On his style of play: Hopefully people will see I do everything well. I practice a lot in the summer and during the season. I think my biggest asset could be skating. For a bigger guy I think I skate pretty smoothly. I have certain spots I have to work on more often, like my hands and stuff like shooting. That's something I key on during practice.
I maybe play more defensively; I think people see me in a shutdown role. But I’m working on becoming more of, not an offensive defenseman, but working on maybe getting in the play more, getting more shots on the net.
On patterning his game: A lot of people say Jay Bouwmeester just because I think we play similar. I don't really see him that often, but when he's on the TV, I kind of watch him to see what he does.
On getting his start in hockey: I was four years old. There was public skating going on. Some of my older friends were just ripping around out there with some sticks and pucks, and I thought that was something I definitely wanted to do. I was the only one not playing hockey at the time.
On growing his passion for the game: We have an arena (in Allan, Saskatchewan), but it's not outdoors. It's always open and there are not a lot of things going on there. We always had the ice to ourselves. Pretty much go out there wherever you want.
On the biggest influences on his career: I think like any hockey player, it's got to be their mom and their dad. They've been there their entire career, their entire lives. They know exactly what you've been through. They know you more personally than anyone else I think so they can give you more advice than other people could.
On his childhood hockey idol: I jumped around from a couple players at the time. But when I was younger, I don't know why, but I liked Dominik Hasek. It was just weird, but I guess Buffalo used to be good; they almost won the Cup that one year. I don't know why I liked him so much.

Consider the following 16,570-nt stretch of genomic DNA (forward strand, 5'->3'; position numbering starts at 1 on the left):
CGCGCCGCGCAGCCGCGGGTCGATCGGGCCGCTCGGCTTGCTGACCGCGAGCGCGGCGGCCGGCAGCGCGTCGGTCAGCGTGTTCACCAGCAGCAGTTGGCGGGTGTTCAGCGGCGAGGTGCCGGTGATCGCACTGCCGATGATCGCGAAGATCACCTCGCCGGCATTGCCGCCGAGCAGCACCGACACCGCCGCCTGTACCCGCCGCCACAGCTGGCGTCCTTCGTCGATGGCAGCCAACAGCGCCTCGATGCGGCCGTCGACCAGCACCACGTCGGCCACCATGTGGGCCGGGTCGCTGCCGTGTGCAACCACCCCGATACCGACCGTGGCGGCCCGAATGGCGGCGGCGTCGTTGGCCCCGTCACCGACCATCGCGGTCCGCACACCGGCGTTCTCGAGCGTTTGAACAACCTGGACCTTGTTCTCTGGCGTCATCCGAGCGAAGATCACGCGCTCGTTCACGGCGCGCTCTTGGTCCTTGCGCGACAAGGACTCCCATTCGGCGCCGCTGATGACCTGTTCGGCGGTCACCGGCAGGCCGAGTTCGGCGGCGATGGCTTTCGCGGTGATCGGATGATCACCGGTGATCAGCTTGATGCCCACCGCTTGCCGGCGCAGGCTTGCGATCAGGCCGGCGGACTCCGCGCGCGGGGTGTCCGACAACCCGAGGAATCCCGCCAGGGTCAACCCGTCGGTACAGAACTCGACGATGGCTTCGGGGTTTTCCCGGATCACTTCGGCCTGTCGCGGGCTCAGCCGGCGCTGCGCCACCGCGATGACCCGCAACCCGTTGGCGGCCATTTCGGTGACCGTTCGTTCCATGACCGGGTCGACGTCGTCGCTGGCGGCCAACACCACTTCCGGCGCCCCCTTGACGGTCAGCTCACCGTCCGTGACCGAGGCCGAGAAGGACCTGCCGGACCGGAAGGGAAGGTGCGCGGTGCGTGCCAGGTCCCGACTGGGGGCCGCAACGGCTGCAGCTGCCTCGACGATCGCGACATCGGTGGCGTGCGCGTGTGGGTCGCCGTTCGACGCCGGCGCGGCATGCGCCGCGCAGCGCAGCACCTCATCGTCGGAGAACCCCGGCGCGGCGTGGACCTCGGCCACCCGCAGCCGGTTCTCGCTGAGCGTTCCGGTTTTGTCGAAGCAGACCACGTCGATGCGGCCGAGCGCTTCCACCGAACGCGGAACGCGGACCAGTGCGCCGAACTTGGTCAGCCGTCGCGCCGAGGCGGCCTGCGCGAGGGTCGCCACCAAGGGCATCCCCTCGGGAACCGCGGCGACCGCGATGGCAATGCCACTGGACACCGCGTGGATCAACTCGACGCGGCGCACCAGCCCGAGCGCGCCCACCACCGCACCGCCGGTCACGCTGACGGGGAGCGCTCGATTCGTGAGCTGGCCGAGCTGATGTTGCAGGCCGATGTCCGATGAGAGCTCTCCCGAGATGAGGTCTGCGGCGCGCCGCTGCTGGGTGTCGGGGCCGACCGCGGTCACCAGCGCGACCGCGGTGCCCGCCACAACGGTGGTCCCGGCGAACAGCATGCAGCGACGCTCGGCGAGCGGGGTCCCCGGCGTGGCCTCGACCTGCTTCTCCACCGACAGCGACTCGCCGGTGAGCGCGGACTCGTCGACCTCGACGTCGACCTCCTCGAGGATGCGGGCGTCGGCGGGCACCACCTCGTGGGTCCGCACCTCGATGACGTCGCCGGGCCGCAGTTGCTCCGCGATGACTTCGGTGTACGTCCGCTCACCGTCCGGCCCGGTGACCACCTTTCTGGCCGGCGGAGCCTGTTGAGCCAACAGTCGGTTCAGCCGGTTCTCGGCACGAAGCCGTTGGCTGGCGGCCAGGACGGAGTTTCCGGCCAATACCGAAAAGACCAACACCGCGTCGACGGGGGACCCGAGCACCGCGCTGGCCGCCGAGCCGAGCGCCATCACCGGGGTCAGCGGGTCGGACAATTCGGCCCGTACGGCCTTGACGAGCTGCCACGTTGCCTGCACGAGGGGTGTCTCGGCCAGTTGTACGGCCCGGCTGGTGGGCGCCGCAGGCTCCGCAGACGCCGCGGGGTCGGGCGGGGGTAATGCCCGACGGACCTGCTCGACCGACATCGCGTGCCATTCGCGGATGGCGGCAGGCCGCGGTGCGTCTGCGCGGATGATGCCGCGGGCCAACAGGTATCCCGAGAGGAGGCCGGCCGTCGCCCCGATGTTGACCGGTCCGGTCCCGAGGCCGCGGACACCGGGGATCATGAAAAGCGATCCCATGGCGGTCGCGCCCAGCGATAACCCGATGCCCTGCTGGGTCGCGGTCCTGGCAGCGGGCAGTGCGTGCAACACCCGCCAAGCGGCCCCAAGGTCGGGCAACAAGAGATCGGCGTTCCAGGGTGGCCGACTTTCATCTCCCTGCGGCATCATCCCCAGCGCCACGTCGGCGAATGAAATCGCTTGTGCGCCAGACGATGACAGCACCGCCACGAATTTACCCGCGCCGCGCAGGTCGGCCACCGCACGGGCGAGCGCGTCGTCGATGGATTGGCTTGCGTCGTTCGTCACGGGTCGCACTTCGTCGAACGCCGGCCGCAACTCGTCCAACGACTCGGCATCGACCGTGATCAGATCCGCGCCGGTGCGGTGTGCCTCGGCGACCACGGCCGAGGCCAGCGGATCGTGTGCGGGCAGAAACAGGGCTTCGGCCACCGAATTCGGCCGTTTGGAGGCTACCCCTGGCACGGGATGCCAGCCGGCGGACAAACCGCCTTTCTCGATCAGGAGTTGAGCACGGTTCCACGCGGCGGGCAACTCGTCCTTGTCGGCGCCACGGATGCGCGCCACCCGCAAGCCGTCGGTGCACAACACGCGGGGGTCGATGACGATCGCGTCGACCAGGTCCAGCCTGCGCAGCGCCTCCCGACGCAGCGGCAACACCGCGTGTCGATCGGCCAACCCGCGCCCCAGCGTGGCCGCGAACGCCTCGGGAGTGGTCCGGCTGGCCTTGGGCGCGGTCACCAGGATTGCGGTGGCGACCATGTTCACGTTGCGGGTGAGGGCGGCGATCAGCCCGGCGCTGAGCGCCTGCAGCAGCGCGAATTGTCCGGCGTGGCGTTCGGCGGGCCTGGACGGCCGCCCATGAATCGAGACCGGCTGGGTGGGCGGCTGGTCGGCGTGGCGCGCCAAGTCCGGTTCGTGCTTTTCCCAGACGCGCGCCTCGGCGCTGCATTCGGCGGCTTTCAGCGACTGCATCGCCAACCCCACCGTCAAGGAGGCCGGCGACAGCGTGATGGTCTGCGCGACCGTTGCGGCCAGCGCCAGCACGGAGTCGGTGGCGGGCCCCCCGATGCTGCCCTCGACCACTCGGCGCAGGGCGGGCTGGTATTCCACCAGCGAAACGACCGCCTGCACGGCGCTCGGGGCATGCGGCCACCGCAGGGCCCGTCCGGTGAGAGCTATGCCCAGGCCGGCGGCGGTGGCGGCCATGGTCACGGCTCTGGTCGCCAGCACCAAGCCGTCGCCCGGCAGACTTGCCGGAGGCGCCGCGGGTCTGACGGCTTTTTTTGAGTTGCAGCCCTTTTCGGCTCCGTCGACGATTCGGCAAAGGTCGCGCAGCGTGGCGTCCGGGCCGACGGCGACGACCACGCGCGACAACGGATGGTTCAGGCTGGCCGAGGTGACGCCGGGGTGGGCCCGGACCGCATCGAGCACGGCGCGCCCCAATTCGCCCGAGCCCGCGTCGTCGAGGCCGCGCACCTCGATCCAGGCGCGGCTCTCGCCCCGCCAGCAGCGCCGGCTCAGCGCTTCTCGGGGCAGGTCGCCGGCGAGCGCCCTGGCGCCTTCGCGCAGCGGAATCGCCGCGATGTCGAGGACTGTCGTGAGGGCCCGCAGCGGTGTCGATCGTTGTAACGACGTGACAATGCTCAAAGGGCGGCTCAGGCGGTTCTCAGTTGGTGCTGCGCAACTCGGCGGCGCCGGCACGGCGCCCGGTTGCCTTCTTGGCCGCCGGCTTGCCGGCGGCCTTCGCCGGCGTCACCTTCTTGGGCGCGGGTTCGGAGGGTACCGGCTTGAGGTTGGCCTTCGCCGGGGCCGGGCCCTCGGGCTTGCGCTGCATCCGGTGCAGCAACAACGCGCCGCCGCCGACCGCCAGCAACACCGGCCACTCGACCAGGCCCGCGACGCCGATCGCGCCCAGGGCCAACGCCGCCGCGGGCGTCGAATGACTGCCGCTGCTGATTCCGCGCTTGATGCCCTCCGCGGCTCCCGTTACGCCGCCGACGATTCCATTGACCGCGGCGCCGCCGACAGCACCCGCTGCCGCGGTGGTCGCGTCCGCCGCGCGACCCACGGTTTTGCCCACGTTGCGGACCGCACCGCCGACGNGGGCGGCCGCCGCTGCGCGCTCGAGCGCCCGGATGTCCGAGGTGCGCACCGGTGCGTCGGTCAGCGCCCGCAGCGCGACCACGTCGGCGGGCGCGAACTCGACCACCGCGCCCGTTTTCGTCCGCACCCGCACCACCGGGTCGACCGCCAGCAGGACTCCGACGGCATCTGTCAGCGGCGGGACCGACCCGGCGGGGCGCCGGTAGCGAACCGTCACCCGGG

On playing against Brayden Schenn growing up in Saskatchewan: When we were younger, we were rivals. We played summer hockey against each other and he was on a different team than I was at the beginning. We were eventually on the same team in the summer playing together, but I've known him for quite a few years now. It's nice to see him improving as much as I am now.
On playing for Canada at the Under-18 level: That was a lot of fun actually, going over to Slovakia and the Czech Republic. That was the first time actually representing the entire country for anything. We were at Under-17s, but it wasn't quite the same. It was a good first experience to be national champions. It was a lot of fun.
On winning the Memorial Cup in 2008: People don't realize that it's more than just a hockey tournament. It's a big deal. There is a lot of opportunity there for each individual player. If you win, that's great, but while you're there, you get a lot of exposure. So it's great for everybody. Obviously winning it, that was a lot of fun. Probably the best thing I've ever been through with a team. It was a very memorable weekend.
On the moment that sticks out from his Memorial Cup win: Well, besides breaking (the trophy), that's probably the most memorable thing everybody thinks of when they think of last year. I think scoring the last goal that was a big deal. There are so many great parts to that entire win -- you can take your pick.
On what he does away from the ice: Probably just hanging out with my roommate at my billet's house. We have the XBOX 360, the Play Station and a Wii there. We hang out quite a bit in the summertime there. When it's hot enough, we have a pool in the back. That's usually where we are when we're not in the rink.